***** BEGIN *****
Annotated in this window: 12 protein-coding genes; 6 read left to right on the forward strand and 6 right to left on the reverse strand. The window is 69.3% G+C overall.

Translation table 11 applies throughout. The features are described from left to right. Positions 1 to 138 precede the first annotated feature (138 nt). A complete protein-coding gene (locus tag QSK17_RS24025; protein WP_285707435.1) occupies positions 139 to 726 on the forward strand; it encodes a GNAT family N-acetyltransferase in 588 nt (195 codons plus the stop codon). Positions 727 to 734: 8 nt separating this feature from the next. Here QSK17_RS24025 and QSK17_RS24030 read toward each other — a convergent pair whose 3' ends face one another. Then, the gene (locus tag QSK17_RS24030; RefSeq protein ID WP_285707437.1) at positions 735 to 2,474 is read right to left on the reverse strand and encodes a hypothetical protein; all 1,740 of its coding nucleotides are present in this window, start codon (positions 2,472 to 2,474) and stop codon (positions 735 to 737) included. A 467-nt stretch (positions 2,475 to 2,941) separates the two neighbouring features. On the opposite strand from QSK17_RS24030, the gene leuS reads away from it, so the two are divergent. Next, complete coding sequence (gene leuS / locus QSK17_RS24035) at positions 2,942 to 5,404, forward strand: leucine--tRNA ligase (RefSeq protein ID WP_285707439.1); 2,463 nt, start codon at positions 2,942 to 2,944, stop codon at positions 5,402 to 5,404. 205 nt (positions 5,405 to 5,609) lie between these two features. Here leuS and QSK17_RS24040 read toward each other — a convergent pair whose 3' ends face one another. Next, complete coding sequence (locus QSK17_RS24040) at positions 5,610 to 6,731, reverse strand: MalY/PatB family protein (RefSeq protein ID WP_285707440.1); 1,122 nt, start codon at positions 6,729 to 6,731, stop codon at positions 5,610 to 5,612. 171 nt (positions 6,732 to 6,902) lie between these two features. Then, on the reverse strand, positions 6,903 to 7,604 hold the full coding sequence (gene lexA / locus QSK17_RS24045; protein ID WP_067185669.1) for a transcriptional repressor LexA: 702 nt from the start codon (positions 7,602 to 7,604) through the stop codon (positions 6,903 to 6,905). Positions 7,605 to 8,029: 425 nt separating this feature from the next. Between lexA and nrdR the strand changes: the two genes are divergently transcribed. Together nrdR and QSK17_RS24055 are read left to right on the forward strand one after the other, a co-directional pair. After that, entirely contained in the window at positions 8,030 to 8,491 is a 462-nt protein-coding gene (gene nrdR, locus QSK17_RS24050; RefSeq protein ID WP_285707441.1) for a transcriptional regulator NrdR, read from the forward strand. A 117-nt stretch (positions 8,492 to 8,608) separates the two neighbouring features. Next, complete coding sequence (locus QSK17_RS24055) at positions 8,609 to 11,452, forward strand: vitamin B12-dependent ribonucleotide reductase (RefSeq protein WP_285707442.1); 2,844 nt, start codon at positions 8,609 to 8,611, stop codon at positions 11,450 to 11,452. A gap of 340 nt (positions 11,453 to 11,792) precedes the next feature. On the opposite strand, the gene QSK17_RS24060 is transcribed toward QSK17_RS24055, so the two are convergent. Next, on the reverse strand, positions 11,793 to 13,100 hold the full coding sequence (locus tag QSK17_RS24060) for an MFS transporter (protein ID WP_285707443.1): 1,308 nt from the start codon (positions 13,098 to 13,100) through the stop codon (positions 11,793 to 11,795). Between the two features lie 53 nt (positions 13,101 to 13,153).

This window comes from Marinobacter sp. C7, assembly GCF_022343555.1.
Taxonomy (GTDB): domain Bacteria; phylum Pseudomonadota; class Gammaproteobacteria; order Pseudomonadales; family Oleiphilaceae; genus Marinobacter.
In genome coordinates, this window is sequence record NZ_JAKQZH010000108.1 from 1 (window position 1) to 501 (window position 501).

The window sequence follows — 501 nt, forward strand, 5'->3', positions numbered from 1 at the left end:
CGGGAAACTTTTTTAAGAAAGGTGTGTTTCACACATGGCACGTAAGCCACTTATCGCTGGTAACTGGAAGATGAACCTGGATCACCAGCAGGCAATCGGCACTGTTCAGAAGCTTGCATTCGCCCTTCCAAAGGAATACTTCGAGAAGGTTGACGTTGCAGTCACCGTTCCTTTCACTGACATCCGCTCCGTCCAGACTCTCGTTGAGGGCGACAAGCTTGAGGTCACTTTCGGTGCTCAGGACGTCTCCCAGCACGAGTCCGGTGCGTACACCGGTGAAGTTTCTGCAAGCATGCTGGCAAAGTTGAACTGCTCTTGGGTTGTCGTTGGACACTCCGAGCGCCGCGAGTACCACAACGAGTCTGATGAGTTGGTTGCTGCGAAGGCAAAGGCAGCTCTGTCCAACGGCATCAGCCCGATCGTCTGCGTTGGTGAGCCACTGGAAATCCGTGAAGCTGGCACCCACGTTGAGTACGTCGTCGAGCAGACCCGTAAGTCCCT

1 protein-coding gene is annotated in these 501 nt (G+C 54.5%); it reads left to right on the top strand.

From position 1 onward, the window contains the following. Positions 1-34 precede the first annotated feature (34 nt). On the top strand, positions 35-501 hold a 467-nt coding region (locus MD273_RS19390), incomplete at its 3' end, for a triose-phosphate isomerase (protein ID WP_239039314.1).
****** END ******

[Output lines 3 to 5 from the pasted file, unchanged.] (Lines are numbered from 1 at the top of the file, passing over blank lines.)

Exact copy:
This window comes from Marinobacter sp. C7, assembly GCF_022343555.1.
Taxonomy (GTDB): domain Bacteria; phylum Pseudomonadota; class Gammaproteobacteria; order Pseudomonadales; family Oleiphilaceae; genus Marinobacter.
In genome coordinates, this window is sequence record NZ_JAKQZH010000108.1 from 1 (window position 1) to 501 (window position 501).